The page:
Their neighboring tribes typically consider them inferior. In some places, they have a sort of indentured relationship with their neighbors; you can find the Pygmies serving their masters with manual labor, game, honey and other natural resources from the forest.  They are often cheated by not being paid for their labor. 
In addition to the above marginalization and mistreatment, many Pygmy communities were exposed to racial extermination during the Rwanda genocide and in the Congo civil war. In these two instances it is estimated more than twenty thousand Pygmies were killed.
As hunter/gatherers, the forest is very important to their culture and livelihood. Unfortunately, this fundamental element of their identity and sustenance is being destroyed now by farmers and forest exploitation for wood.
According to Musolo W’isuka Kamuha 1 , Pygmies are a challenge to Christian missions because the church (Musola was writing of the church of DRC) has a problem in accepting the Pygmies as fully human beings worthy to be included in the agenda of mission outreach. Thus they have generally remained unreached and unchurched.
According to, the Pygmies include 26 unique people groups with a total population of 984,100. They represent 17 UPGs totaling 788,700 people and three UUPGs totaling 22,400 people. 

How it Started

In 2005 Final Command and New Generations teams had a season of prayer that resulted in a list of 18 difficult and large Muslim people groups to engage in Africa. Later in 2007 one of the leaders insisted on including the Pygmies across Africa in this priority list. 
As a result of that commitment, in 2008 a five-day DMM training was done in Bangui where Thierry, one of the trainees, decided to engage the Pygmies with his disciplemaking team. He recruited two denominations that had also planned to engage this people group and trained their evangelists in the processes. Pastor Bonane was one of those evangelists. What was birthed by Thierry’s resolve and brother Bonane’s passion has been miraculously blessed by God’s favor.
In the last 11 years Thierry’s Pygmy engagements have expanded to six African countries where 2,816 churches have been planted, to the 10th generation of churches planting churches, and 145,755 Christ followers through September 2018. That number is still growing rapidly, and now almost 15% of the total African Pygmy population are Christ followers.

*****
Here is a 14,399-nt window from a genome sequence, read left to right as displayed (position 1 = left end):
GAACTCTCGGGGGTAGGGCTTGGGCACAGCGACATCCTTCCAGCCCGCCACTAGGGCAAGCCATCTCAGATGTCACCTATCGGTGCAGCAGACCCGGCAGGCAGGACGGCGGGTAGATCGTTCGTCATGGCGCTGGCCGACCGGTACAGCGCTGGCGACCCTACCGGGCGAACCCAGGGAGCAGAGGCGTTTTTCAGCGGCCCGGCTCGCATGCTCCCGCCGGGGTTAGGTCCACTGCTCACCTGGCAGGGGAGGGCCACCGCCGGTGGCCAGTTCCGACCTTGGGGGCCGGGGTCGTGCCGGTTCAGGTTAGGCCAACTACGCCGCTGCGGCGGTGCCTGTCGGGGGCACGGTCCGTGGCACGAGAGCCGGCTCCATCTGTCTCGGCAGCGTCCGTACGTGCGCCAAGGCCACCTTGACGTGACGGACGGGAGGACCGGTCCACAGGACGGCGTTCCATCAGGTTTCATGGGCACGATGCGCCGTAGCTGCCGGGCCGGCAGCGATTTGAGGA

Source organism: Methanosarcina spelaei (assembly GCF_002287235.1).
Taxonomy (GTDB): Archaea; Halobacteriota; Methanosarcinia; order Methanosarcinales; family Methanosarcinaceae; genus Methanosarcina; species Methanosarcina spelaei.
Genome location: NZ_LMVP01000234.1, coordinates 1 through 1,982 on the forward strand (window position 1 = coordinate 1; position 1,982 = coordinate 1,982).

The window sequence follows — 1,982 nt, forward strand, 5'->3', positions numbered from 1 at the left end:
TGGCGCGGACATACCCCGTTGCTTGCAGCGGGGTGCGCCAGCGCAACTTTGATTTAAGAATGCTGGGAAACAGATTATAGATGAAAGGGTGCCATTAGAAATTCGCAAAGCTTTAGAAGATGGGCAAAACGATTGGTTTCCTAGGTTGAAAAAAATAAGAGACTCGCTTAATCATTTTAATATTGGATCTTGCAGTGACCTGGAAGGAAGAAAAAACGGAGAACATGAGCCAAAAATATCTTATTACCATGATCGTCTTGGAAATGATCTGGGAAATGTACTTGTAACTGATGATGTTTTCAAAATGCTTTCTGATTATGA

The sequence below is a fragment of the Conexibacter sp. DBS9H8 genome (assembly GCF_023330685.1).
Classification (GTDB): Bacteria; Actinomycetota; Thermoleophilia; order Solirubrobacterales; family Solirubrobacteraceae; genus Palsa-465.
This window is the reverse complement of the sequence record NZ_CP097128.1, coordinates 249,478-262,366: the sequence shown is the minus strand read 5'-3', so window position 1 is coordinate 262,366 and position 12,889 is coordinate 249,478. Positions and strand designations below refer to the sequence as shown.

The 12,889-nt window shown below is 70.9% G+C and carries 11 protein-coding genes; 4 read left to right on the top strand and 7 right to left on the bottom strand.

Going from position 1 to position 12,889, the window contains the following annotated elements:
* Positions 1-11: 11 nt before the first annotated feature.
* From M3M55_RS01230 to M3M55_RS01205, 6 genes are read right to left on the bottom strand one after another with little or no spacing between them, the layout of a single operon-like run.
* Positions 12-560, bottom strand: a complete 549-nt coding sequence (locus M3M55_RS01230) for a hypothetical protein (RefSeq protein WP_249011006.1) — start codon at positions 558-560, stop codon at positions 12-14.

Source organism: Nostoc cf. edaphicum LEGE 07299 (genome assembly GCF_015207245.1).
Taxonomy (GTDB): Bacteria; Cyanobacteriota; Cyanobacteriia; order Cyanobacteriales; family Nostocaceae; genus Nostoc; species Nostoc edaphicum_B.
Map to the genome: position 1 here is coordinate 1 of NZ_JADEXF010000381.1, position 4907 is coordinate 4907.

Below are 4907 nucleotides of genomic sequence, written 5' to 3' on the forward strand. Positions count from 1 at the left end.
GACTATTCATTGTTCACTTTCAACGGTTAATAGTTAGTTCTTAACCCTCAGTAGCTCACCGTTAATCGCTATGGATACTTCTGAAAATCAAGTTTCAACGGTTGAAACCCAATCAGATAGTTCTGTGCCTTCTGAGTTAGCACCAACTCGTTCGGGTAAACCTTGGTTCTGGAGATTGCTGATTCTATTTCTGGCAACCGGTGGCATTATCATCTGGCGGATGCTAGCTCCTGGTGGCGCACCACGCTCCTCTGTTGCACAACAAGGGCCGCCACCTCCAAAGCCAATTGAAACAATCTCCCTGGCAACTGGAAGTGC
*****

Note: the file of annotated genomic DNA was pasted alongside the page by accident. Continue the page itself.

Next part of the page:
Kanyabikingi and Nana

Kanyabikingi (pseudonym) is a Pygmy who lives in one of the big towns in East Africa. He once described himself as an atheist who embraced the ideology while attending college in a communist country. 
He worked for an organization that tries to encourage Pygmy communities to send their children to school. The Pygmy communities in that part of the country, unlike most Pygmies who are hunters and gatherers, make their livelihood by making pottery. Therefore, they prefer their children to help them in making pots instead of sending them to school. 
Kanyabikingi’s job has been to go to these communities and encourage the parents to send their children to school. He does his job with passion because he wants to see his people improve their livelihood through education. 
In 2014, in one of the Pygmy communities he frequently visits, Kanyabikingi met a lady named Nana (pseudonym) who was in her mid-fifties. Nana was a Christ follower who had been encouraged by her ministry to make disciples among the Pygmies. She was well-liked by the community because Nana regularly prayed for the sick and helped the poor. People invited her frequently to their homes because when she prays for them they consistently get solutions for many of their problems.
Kanyabikingi observed what Nana was doing and her love for the Pygmies. He wanted to know more about what she was doing and asked to meet her. So Nana invited Kanyabikingi to attend the Discovery Bible Group that was meeting in her house. Kanyabikingi became a regular member of the DBS group. He had many questions, and Nana coached him how to find the answers in the Bible. Eventually, Kanyabikingi became a follower of Jesus, and then began to use his frequent visits to peoples’ houses as an opportunity to share stories from the Bible. Pygmies began to respond to him, and started their own Discovery Bible Groups.   
After one year, 14 churches, three generations and 25 Discovery Bible Studies had been formed in two different Pygmy communities. More than 270 Pygmies had become followers of Christ.
By the end of 2015, the movement that had started in these two communities had already spread to one more Pygmy community and other people groups, resulting in the planting of an additional 58 churches with nine generations, and more than 600 Christ followers. God used a former atheist, a compassionate woman who prayed for people, and two Pygmy communities to catalyze multistreamed and multi-ethnic spiritual momentum.